1. It is always wrong to do wrong. Aaron does not think for a moment of denying that idolatry is a sin; but the whole drift of his reply to Moses is, that his making of the golden calf was, as far as he was concerned, a thing which he could not get rid of. The man who came home intoxicated last night, saying that he could not help it, because he met some friends who insisted on his going with them, and he could not get away; the family who are ruined by reckless extravagance, and declare that they were under the necessity of keeping up appearances; the merchant who, on the eve of bankruptcy, has recourse to dishonourable expedients; the youth who helps himself to his employer’s money, because he had to do something to pay his debts--all are in the same category with Aaron.

2. The difficulty of doing right is always exaggerated by the timid. The world’s own maxim is, “Grasp the nettle firmly, and it will not sting”; and a deep knowledge of your own heart, or a large experience of the ways of men, will convince you that, if with spirit and energy you do the right thing at the right time, opposition will fall away from before you, and they who threatened to persecute will in the end approve. Nor ought we to forget that God has promised to be with those who stand up bravely for His cause. The stern eye of an unflinching man will hold--so it is said--even the lion spell-bound; and courage in the service of God, turning an unyielding eye on Satan, will send him away from us for a season.

3. The consequences of wrong-doing are always more serious than the wrong-doer at first supposed. I can imagine Aaron bitterly upbraiding himself for his weakness when he saw the fatal fruits of it, but then it was too late to repair the wrong. You cannot stay the shell midway in its flight; after it has left the mortar it goes on to its mark, and there explodes, dealing destruction all around. Just as little can you arrest the consequences of a sin after it has been committed. You may repent of it, you may even be forgiven for it, but still it goes on its deadly and desolating way. (W. M. Taylor, D. D.)

That most men have their weaknesses, by which they may be taken

I have never read of any island so impregnable but nature has left in it some place or other by which it might be vanquishable; nor have I ever met with any person so well armed, at all points, as not to leave some way whereby he might be sometime surprised: this passion, that affection, this friend or that kinsman, this or that delight or inclination. He is the strongest who has the fewest accesses. As those places are the weakest which lie open to every invader, so, certainly, he is the most subject to be overcome whose easiness exposes him to be prevailed upon by every feeble attempt. And however fertile he may be by nature, and of a good soil, yet, if he lies unsurrounded, he shall be sure to be always low. At least he ought to have a fence and a gate, and not let every beast that has but craft or impudence to graze or dung upon him. (Owen Felltham.)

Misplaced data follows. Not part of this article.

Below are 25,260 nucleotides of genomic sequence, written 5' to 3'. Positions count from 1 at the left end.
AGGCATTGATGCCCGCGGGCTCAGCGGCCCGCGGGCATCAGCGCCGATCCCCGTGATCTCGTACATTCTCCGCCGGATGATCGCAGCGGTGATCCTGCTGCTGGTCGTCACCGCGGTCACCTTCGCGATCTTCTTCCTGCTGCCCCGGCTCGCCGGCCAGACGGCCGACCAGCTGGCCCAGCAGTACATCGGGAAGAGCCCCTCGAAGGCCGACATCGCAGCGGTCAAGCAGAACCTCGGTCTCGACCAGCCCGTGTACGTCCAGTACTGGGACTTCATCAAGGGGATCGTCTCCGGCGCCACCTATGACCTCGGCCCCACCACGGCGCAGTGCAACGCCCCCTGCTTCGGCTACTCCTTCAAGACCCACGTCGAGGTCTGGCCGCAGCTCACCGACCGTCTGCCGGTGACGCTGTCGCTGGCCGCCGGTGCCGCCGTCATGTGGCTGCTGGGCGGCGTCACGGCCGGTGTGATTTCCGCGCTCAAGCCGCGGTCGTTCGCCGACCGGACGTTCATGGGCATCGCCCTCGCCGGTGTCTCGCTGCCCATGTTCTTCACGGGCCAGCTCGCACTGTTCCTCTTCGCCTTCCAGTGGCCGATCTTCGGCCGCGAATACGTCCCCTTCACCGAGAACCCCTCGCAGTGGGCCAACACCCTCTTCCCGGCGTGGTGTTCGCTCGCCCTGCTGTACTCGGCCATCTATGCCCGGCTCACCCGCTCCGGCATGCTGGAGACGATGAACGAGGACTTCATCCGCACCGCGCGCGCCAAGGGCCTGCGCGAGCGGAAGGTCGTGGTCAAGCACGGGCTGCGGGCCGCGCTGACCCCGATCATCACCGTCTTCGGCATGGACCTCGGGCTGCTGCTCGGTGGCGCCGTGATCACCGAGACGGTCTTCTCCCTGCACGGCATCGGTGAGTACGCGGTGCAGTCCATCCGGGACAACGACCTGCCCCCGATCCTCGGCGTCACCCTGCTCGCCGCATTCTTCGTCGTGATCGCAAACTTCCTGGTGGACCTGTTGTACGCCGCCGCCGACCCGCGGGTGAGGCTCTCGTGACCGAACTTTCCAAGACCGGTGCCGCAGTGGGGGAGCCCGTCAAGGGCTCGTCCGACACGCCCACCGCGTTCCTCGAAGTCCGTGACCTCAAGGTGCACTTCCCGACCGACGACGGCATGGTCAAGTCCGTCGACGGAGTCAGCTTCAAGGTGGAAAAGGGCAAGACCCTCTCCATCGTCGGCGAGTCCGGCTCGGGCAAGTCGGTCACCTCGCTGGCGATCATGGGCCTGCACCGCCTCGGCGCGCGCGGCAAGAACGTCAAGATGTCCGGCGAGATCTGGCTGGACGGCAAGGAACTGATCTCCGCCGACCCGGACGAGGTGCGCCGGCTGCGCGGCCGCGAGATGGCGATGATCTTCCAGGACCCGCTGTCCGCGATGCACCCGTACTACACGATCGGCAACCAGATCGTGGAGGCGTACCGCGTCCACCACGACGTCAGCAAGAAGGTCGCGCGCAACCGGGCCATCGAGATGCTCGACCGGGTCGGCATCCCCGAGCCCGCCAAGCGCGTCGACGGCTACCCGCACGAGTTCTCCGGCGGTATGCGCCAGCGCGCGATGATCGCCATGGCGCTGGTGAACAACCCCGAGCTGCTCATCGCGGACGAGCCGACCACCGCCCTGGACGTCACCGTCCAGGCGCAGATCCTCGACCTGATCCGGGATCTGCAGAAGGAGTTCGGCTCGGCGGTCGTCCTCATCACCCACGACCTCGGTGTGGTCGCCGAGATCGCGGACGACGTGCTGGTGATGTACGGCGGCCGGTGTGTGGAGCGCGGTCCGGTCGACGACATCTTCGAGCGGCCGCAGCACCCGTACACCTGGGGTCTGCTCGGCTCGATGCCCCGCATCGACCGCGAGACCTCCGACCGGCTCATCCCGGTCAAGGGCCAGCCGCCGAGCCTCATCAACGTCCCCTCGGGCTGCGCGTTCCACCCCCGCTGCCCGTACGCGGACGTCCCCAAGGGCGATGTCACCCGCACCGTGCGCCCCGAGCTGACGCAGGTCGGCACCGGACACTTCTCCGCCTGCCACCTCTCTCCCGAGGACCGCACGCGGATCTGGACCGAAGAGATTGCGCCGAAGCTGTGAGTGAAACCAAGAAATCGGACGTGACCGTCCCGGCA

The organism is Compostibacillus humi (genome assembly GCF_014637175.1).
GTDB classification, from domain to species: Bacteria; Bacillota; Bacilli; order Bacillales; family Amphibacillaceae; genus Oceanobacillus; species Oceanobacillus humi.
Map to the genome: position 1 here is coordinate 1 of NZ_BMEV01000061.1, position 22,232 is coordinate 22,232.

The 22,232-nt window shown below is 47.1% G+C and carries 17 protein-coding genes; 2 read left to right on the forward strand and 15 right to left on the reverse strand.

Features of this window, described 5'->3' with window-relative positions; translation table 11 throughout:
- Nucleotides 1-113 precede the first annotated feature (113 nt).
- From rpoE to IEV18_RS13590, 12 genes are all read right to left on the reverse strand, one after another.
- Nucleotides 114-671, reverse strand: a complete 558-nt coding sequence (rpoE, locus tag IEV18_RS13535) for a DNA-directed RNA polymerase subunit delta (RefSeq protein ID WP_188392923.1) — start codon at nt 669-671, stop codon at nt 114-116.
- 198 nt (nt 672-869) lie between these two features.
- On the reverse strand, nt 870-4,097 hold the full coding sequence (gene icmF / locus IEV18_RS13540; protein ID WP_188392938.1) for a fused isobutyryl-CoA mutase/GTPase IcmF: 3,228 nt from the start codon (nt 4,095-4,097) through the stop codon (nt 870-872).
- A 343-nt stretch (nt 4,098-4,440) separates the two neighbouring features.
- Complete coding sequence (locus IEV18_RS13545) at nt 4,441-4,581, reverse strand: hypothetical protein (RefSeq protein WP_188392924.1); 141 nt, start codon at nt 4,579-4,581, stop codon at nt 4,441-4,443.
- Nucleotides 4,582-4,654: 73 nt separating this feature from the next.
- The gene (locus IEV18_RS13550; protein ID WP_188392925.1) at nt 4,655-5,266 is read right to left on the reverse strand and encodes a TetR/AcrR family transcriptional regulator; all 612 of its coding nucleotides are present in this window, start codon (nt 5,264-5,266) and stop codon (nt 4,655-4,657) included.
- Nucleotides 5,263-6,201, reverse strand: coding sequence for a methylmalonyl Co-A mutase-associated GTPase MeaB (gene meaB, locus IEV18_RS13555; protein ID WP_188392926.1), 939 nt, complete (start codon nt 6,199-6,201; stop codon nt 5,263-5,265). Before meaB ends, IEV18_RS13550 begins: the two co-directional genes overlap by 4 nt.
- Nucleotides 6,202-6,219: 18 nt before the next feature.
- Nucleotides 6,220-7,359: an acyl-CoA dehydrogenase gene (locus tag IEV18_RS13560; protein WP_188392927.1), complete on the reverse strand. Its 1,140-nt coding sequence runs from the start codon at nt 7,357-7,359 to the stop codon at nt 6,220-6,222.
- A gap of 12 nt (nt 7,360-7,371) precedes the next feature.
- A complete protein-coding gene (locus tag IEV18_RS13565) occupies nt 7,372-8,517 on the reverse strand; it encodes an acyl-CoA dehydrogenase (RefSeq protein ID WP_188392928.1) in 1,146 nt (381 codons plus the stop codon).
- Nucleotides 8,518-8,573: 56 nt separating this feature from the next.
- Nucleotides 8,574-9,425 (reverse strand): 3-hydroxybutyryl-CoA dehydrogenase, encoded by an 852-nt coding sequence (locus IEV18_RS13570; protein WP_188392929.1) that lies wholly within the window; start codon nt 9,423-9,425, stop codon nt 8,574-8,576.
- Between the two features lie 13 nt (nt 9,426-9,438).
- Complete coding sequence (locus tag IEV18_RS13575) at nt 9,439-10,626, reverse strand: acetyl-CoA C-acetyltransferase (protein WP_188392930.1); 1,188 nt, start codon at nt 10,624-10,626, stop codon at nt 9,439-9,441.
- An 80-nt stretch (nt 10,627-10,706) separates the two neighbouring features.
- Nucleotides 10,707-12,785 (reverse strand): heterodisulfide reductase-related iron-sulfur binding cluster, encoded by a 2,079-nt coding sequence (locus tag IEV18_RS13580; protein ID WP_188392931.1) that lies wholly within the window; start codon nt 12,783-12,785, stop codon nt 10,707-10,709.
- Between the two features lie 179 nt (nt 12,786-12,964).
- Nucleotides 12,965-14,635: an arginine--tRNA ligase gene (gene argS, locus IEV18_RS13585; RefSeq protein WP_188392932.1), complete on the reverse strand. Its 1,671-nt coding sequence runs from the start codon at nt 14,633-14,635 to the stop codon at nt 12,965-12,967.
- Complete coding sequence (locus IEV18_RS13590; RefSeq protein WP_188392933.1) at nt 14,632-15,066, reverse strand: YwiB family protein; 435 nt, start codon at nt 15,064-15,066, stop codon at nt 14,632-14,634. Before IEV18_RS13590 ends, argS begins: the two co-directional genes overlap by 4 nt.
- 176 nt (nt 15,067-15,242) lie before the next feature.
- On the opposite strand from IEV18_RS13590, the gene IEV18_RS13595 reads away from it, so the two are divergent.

Lack of decision of character

“A man without decision,” writes John Foster,”can never be said to belong to himself; since, if he dared to assert that he did, the puny force of some cause about as powerful, you would have supposed, as a spider, may make a seizure of the hapless boaster the very next moment, and contemptuously exhibit the futility of the determination by which he was to have proved the independence of his understanding and his will. He belongs to whatever can make capture of him; and one thing after another vindicates its right to him by arresting him when he is trying to go on, as twigs and chips floating near the edge of a river are intercepted by every weed and whirled in every little eddy. Having concluded on a design, he may pledge himself to accomplish it, if the hundred diversities of feeling which may come within the week may let him. His character precluding all foresight of his conduct, he may sit and wonder what form and direction his views and actions are destined to take to-morrow; as a farmer has often to acknowledge that next day’s proceedings are at the disposal of its winds and clouds. This man’s notions and determinations always depend very much on other human beings; and what chance for consistency and stability while the persons with whom he may converse or transact are so various? A succession of persons whose faculties were stronger than his own might, in spite of his irresolute reaction, take him and dispose of him as they pleased. Such infirmity of spirit practically confesses him made for subjection; and he passes like a slave from owner to owner.”

A disappointing development of character